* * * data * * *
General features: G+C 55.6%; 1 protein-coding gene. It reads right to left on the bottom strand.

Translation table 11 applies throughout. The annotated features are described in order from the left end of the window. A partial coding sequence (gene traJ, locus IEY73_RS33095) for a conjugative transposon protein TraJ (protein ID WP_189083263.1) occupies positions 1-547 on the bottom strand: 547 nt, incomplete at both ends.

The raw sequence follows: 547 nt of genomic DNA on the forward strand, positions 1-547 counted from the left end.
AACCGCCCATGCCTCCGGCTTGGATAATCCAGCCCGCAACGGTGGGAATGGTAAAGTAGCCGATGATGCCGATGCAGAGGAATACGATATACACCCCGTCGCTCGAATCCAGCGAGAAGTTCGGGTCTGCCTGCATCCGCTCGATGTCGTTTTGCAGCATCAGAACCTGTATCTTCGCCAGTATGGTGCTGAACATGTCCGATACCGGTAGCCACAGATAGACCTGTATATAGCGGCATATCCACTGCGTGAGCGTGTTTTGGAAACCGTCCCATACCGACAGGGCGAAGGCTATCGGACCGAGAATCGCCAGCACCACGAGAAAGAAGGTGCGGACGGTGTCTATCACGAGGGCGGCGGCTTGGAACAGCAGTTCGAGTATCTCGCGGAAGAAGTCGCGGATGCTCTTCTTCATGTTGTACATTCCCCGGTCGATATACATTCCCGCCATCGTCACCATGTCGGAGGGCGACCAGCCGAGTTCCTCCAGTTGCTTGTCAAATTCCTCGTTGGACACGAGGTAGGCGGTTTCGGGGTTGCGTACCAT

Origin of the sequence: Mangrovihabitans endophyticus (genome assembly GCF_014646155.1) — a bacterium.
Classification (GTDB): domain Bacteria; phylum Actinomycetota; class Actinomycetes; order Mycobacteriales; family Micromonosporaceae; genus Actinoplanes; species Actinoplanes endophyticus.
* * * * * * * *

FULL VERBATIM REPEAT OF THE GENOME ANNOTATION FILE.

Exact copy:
General features: G+C 55.6%; 1 protein-coding gene. It reads right to left on the bottom strand.

Translation table 11 applies throughout. The annotated features are described in order from the left end of the window. A partial coding sequence (gene traJ, locus IEY73_RS33095) for a conjugative transposon protein TraJ (protein ID WP_189083263.1) occupies positions 1-547 on the bottom strand: 547 nt, incomplete at both ends.

The raw sequence follows: 547 nt of genomic DNA on the forward strand, positions 1-547 counted from the left end.
AACCGCCCATGCCTCCGGCTTGGATAATCCAGCCCGCAACGGTGGGAATGGTAAAGTAGCCGATGATGCCGATGCAGAGGAATACGATATACACCCCGTCGCTCGAATCCAGCGAGAAGTTCGGGTCTGCCTGCATCCGCTCGATGTCGTTTTGCAGCATCAGAACCTGTATCTTCGCCAGTATGGTGCTGAACATGTCCGATACCGGTAGCCACAGATAGACCTGTATATAGCGGCATATCCACTGCGTGAGCGTGTTTTGGAAACCGTCCCATACCGACAGGGCGAAGGCTATCGGACCGAGAATCGCCAGCACCACGAGAAAGAAGGTGCGGACGGTGTCTATCACGAGGGCGGCGGCTTGGAACAGCAGTTCGAGTATCTCGCGGAAGAAGTCGCGGATGCTCTTCTTCATGTTGTACATTCCCCGGTCGATATACATTCCCGCCATCGTCACCATGTCGGAGGGCGACCAGCCGAGTTCCTCCAGTTGCTTGTCAAATTCCTCGTTGGACACGAGGTAGGCGGTTTCGGGGTTGCGTACCAT

Origin of the sequence: Mangrovihabitans endophyticus (genome assembly GCF_014646155.1) — a bacterium.
Classification (GTDB): domain Bacteria; phylum Actinomycetota; class Actinomycetes; order Mycobacteriales; family Micromonosporaceae; genus Actinoplanes; species Actinoplanes endophyticus.